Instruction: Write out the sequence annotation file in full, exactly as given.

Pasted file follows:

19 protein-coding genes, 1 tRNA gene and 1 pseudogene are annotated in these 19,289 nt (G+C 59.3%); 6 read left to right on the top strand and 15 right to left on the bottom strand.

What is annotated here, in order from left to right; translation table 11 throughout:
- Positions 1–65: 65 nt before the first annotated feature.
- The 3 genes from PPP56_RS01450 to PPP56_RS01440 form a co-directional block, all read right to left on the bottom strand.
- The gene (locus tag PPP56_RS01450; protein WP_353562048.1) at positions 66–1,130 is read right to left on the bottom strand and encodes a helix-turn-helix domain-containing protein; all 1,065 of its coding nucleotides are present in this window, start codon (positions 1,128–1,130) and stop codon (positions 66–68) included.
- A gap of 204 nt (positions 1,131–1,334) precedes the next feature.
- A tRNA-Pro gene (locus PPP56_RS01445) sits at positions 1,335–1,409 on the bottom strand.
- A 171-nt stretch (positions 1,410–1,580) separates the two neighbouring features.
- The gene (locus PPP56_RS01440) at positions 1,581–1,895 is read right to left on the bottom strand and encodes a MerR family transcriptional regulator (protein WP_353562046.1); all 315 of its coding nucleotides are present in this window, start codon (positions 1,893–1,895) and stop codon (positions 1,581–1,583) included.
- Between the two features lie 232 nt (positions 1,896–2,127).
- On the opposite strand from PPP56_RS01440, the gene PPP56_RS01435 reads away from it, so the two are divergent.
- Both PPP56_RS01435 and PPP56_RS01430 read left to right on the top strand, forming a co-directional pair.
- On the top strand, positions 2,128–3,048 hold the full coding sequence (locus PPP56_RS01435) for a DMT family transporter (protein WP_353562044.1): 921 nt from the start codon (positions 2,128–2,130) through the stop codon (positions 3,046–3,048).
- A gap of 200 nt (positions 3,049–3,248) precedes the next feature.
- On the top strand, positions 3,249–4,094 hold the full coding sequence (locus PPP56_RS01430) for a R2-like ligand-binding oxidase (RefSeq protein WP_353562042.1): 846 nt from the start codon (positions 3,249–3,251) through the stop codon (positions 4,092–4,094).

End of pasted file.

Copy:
19 protein-coding genes, 1 tRNA gene and 1 pseudogene are annotated in these 19,289 nt (G+C 59.3%); 6 read left to right on the top strand and 15 right to left on the bottom strand.

What is annotated here, in order from left to right; translation table 11 throughout:
- Positions 1–65: 65 nt before the first annotated feature.
- The 3 genes from PPP56_RS01450 to PPP56_RS01440 form a co-directional block, all read right to left on the bottom strand.
- The gene (locus tag PPP56_RS01450; protein WP_353562048.1) at positions 66–1,130 is read right to left on the bottom strand and encodes a helix-turn-helix domain-containing protein; all 1,065 of its coding nucleotides are present in this window, start codon (positions 1,128–1,130) and stop codon (positions 66–68) included.
- A gap of 204 nt (positions 1,131–1,334) precedes the next feature.
- A tRNA-Pro gene (locus PPP56_RS01445) sits at positions 1,335–1,409 on the bottom strand.
- A 171-nt stretch (positions 1,410–1,580) separates the two neighbouring features.
- The gene (locus PPP56_RS01440) at positions 1,581–1,895 is read right to left on the bottom strand and encodes a MerR family transcriptional regulator (protein WP_353562046.1); all 315 of its coding nucleotides are present in this window, start codon (positions 1,893–1,895) and stop codon (positions 1,581–1,583) included.
- Between the two features lie 232 nt (positions 1,896–2,127).
- On the opposite strand from PPP56_RS01440, the gene PPP56_RS01435 reads away from it, so the two are divergent.
- Both PPP56_RS01435 and PPP56_RS01430 read left to right on the top strand, forming a co-directional pair.
- On the top strand, positions 2,128–3,048 hold the full coding sequence (locus PPP56_RS01435) for a DMT family transporter (protein WP_353562044.1): 921 nt from the start codon (positions 2,128–2,130) through the stop codon (positions 3,046–3,048).
- A gap of 200 nt (positions 3,049–3,248) precedes the next feature.
- On the top strand, positions 3,249–4,094 hold the full coding sequence (locus PPP56_RS01430) for a R2-like ligand-binding oxidase (RefSeq protein WP_353562042.1): 846 nt from the start codon (positions 3,249–3,251) through the stop codon (positions 4,092–4,094).